The Theatreguide.London Review
Royal Court Theatre Spring 2012
In 1967 a couple meet-cute – she's actually his older brother's date, but she's a free spirit, brother is a bit stuffy, and so she and the younger guy hit it off. In 1990 they're middle-aged, with teenage kids, and begin to realise they're not as happy as they had planned to be. In 2011 they're happily divorced, comfortably retired, surprised to hear that their adult children are deeply unhappy, and forced to at least consider the possibility that it might be their fault.
Mike Bartlett's play for Paines Plough takes a very long time to really get going, with the first two acts playing like TV sitcom episodes, complete with knee-jerk jokes and sitcom-thin characterisations. Although the divorce is announced in Act Two, it isn't really until the couple's daughter declares her discontent in Act Three that the play really becomes about something.
Has the idyllic, somewhat self-centred life the couple have led been irresponsible or even culpable? The daughter puts the blame on a whole generation: 'And what have you lot done? Climbed the ladder and broke it as you went....You got your cheap flights and your nice cars,...voted in Thatcher,...but here I am, your own daughter, and I can't afford a house, a car, a child....You didn't change the world, you bought it.'
The strength of Mike Bartlett's play, when it finally finds its voice, is that it raises legitimate questions – about the Baby Boom generation, about the do-your-own-thing values of the 1960s, about the implicit selfishness in the central couple's lifelong search for happiness and fulfilment.
The weakness of the play, apart from its taking so long to find its voice, is that Bartlett sometimes seems to want to have his cake and eat it too.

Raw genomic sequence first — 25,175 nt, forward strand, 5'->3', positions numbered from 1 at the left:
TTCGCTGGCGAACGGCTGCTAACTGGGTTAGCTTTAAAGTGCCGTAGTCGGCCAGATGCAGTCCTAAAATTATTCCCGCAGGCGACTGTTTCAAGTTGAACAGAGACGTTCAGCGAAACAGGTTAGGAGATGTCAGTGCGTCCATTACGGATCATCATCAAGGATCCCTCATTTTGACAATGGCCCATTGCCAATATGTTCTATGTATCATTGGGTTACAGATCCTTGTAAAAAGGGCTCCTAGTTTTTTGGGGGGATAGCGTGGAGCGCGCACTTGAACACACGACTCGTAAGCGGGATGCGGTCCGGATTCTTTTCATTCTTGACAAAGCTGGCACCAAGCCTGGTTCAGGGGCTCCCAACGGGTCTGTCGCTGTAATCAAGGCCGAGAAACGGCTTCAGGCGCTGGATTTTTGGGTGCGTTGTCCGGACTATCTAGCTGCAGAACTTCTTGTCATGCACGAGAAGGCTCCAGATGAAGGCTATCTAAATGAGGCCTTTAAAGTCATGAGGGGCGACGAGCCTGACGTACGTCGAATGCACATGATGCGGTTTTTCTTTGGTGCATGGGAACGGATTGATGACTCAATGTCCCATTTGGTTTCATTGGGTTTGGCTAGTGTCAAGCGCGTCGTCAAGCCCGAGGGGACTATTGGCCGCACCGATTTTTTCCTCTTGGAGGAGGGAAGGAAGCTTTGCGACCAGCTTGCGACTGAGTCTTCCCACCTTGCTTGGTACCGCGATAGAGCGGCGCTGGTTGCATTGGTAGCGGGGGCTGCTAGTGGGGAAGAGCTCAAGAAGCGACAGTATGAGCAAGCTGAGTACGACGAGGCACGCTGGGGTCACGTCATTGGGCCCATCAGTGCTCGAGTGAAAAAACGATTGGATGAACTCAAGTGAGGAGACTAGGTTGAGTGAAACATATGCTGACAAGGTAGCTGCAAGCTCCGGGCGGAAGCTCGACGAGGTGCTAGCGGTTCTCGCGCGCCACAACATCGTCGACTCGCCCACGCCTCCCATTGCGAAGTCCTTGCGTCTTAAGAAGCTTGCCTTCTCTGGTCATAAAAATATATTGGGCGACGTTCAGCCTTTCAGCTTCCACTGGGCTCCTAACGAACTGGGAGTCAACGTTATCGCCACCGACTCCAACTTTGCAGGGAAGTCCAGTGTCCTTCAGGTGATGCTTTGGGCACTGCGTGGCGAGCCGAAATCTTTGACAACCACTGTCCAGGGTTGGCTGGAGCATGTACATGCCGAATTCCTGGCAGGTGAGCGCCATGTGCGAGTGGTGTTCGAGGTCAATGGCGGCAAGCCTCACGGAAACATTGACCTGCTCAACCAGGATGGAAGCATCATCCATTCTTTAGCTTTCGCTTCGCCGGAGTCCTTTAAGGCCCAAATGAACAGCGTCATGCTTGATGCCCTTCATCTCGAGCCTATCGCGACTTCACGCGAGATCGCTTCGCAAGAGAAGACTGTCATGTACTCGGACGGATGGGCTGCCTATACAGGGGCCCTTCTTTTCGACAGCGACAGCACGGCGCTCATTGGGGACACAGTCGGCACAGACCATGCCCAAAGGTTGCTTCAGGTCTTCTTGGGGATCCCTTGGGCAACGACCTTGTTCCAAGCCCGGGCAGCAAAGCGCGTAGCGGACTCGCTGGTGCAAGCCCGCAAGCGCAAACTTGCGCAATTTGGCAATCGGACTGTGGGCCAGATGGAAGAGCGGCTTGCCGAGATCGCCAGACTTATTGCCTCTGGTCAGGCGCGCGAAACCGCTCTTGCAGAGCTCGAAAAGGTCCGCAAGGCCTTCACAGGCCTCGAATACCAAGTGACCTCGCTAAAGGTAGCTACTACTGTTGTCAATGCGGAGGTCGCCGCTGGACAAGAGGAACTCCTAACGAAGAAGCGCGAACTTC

He gives the daughter a legitimate complaint but also an unattractive petulance. He reserves judgement on whether the current generation's economic woes are their parents' fault or just an accident of history. And even after questioning their right to complacent happiness, he gives his central couple a happy ending, as if to say this is just a fairy tale in which nothing but their happily-ever-after really does matter.
The play is right to raise questions and right not to offer simplistic answers, but there is an inescapable air of waffling about Bartlett's allowing so many alternative responses.
Victoria Hamilton has a lot of fun playing what amount to three sequential cartoon characters, the university student playing at being a hippie, the teenagers' nightmare mother, and the harpy still unable to hear anyone else but herself. Ben Miles offers more continuity and a little more depth as his character mellows with age, even if he doesn't actually grow up much. Claire Foy skilfully walks the tightrope of letting us see the daughter's unattractive self-pity and abdication of any responsibility for her own life, while still retaining sympathy for the character and respect for her argument.
Director James Grieve shares credit for these performances, though he can't paper over the cracks between the sitcom-thin early scenes and the suddenly weighty finale.
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